Confronting Prejudices about Disability and Sexuality
It’s an old stereotype: in heterosexual relationships: the man wants to have sex, but the woman doesn’t and pleads a headache. Consent, desire, and illness are all victims in this stereotype. Both women and people with disabilities have been portrayed as unable to enjoy sex. People with certain disabilities are still stigmatized as being unable to have sex or possess a full sexuality or sexual identity. A person’s sexual identity and sexual orientation are independent of his disability.
Much of the prejudice against people with disabilities is rooted in the infantilization that is used to justify the oppression of people with disabilities and allow them to be treated as second-class citizens in the eyes of the law. The same logic has been used in the past to deprive women of sexual agency. In light of the recent surge in legislation aimed at restricting women’s reproductive choices, the issue of governmental control over medical practices and stigmatized bodies makes the analogy more relevant.
The negative stereotypes about women and about people with disabilities, especially stereotypes relating to weakness, are each used to reinforce the oppression of the other. The depiction of women or people who experience disabling pain as weak and less capable is a perfect example. It depicts the pain of women with disabilities or chronic illnesses as less legitimate or irrational. It also hurts men, who may experience this type of pain but are ignored in the narratives of “female illnesses” and female “problems.” Men can have these same conditions, and may even have trouble having sex because of pain-related disabilities, but the narratives surrounding pain disability and sexuality never even address their existence. Queer people with disabilities face similar erasure.
It is important to remember that many disabilities are invisible. Whether people identify as disabled or not, many of us have particular needs and preferences that we might find difficult to discuss with our partner(s). For many people, different physical or psychological needs or concerns may be intensely personal and difficult to share, especially in an intimate setting. Keep in mind that disclosure of a particular need, desire, or disability is often made in confidence, and sometimes with some difficulty. Our society’s reluctance to openly discuss sex and desires makes these conversations more difficult as well. However, this kind of discussion is an important part of treating one’s sexual partners with respect, and it allows everyone to have better experiences.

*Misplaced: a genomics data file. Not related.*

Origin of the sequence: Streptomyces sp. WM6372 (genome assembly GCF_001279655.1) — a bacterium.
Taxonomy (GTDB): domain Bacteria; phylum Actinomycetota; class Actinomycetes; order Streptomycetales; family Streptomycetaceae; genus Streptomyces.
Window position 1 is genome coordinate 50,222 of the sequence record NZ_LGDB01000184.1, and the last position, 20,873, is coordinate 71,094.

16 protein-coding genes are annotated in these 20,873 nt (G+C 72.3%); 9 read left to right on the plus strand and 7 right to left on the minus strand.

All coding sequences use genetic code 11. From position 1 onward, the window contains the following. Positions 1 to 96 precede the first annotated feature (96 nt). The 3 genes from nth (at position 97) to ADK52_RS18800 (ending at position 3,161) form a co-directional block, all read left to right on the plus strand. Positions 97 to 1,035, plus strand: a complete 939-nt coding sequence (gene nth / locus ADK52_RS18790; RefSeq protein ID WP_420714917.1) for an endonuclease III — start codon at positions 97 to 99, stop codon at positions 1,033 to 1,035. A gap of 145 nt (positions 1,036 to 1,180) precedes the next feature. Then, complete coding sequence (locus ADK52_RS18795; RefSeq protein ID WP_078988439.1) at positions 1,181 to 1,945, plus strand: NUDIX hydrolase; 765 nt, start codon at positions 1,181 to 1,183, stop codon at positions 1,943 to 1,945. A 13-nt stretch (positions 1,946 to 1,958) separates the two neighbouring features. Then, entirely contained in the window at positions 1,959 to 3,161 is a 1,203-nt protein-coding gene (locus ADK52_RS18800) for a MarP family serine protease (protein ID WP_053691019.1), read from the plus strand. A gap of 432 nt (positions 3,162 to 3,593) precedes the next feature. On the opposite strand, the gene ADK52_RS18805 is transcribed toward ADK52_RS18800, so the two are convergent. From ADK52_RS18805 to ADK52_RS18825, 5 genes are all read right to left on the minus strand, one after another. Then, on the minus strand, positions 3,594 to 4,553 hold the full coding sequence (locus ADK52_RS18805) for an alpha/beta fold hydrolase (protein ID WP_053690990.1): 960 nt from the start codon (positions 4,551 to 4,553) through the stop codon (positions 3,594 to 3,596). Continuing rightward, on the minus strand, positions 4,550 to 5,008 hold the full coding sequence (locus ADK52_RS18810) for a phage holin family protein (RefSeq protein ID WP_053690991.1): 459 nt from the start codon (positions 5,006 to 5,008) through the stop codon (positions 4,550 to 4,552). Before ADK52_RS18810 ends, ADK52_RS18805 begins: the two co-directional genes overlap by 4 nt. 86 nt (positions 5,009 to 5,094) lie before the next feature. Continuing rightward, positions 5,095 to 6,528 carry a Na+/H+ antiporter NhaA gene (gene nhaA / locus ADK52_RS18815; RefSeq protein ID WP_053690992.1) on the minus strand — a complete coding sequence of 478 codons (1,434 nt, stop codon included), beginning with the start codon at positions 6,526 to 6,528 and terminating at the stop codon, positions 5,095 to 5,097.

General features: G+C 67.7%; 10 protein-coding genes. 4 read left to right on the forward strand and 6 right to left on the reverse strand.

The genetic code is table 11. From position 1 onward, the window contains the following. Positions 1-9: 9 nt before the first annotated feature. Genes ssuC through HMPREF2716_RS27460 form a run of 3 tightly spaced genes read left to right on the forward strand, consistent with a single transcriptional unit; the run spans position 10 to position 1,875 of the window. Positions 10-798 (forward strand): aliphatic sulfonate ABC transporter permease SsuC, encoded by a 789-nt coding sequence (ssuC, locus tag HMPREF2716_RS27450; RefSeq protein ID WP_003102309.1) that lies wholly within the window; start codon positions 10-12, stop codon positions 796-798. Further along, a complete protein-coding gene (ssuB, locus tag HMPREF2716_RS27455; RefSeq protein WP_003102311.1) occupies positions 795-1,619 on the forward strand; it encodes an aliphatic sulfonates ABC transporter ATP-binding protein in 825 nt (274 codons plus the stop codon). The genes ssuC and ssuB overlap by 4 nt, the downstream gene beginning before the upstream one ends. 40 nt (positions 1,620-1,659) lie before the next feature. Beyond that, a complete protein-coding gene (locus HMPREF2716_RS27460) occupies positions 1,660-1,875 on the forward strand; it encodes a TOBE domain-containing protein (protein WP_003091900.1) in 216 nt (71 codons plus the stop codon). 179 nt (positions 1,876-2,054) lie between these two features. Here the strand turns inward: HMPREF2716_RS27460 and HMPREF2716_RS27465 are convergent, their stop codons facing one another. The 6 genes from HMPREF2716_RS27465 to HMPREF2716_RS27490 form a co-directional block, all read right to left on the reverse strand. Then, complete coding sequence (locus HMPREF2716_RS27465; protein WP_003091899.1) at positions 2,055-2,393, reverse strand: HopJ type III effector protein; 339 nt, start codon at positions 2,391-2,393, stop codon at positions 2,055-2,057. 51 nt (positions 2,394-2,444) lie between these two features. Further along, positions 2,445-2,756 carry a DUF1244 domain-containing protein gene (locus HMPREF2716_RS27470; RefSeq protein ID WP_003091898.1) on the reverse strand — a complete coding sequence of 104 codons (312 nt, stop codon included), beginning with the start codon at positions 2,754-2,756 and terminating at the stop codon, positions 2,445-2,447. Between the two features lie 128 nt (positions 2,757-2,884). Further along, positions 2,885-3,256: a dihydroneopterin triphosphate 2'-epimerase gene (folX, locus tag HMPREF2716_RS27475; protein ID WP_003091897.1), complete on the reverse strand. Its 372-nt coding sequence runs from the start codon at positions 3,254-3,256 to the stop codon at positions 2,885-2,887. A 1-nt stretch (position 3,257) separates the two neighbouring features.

If our culture stopped ignoring the fact that people with disabilities are sexual beings, then perhaps this would be less of a problem. As a queer person with an invisible disability whose needs change from day to day, I know that most people who see me as a sexual being don’t see my physical limitations and prefer to associate queerness with promiscuity. Even when I try to communicate my personal needs or preferences, they only see what they find attractive. I consider this a form of privilege, but also a source of frustration.
The idea that it is permissible for a woman, but not for a man, to avoid sex because of physical discomfort is a form of ableist and sexist discrimination, and it highlights the issue of how we understand consent. The question of consent should not ever hinge on physical abilities. The fact that an excuse like physical discomfort is even necessary is itself problematic. Anyone has the right to refuse any act at any time, regardless of whether they do so because they are physically or mentally unable to participate in the act. Any conversation about consent should include physical limitations in the same way it includes personal preferences. Just like consent, negotiating you and your partner’s needs and desires is an ongoing conversation about what both of you like, want, and need, regardless of a disability which may inform some of these needs.